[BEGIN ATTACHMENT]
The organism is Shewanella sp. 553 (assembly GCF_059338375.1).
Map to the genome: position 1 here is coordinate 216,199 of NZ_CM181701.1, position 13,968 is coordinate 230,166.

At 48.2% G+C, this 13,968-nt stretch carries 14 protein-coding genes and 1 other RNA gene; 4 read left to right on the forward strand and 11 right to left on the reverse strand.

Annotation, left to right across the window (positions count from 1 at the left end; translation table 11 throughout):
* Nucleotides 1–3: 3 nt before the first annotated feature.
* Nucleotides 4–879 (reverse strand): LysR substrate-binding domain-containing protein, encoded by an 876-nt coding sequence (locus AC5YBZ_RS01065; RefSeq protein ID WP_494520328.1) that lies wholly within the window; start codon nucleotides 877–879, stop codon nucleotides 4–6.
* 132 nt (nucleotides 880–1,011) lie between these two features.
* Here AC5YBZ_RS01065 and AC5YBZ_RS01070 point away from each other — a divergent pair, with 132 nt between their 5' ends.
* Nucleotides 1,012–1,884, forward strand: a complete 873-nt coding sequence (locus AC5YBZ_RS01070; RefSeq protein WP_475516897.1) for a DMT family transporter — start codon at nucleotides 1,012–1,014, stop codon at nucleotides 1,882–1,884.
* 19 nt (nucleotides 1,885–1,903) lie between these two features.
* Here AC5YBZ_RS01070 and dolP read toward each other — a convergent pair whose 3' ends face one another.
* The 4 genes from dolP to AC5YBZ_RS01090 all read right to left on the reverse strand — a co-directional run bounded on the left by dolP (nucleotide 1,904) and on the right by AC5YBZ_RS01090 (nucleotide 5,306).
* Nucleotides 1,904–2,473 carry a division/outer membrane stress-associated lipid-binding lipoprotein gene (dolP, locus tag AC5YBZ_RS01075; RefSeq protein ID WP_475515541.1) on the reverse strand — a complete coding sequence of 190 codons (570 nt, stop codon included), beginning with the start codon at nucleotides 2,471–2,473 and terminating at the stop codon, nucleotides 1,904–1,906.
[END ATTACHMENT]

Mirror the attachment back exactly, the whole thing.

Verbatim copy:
The organism is Shewanella sp. 553 (assembly GCF_059338375.1).
Map to the genome: position 1 here is coordinate 216,199 of NZ_CM181701.1, position 13,968 is coordinate 230,166.

At 48.2% G+C, this 13,968-nt stretch carries 14 protein-coding genes and 1 other RNA gene; 4 read left to right on the forward strand and 11 right to left on the reverse strand.

Annotation, left to right across the window (positions count from 1 at the left end; translation table 11 throughout):
* Nucleotides 1–3: 3 nt before the first annotated feature.
* Nucleotides 4–879 (reverse strand): LysR substrate-binding domain-containing protein, encoded by an 876-nt coding sequence (locus AC5YBZ_RS01065; RefSeq protein ID WP_494520328.1) that lies wholly within the window; start codon nucleotides 877–879, stop codon nucleotides 4–6.
* 132 nt (nucleotides 880–1,011) lie between these two features.
* Here AC5YBZ_RS01065 and AC5YBZ_RS01070 point away from each other — a divergent pair, with 132 nt between their 5' ends.
* Nucleotides 1,012–1,884, forward strand: a complete 873-nt coding sequence (locus AC5YBZ_RS01070; RefSeq protein WP_475516897.1) for a DMT family transporter — start codon at nucleotides 1,012–1,014, stop codon at nucleotides 1,882–1,884.
* 19 nt (nucleotides 1,885–1,903) lie between these two features.
* Here AC5YBZ_RS01070 and dolP read toward each other — a convergent pair whose 3' ends face one another.
* The 4 genes from dolP to AC5YBZ_RS01090 all read right to left on the reverse strand — a co-directional run bounded on the left by dolP (nucleotide 1,904) and on the right by AC5YBZ_RS01090 (nucleotide 5,306).
* Nucleotides 1,904–2,473 carry a division/outer membrane stress-associated lipid-binding lipoprotein gene (dolP, locus tag AC5YBZ_RS01075; RefSeq protein ID WP_475515541.1) on the reverse strand — a complete coding sequence of 190 codons (570 nt, stop codon included), beginning with the start codon at nucleotides 2,471–2,473 and terminating at the stop codon, nucleotides 1,904–1,906.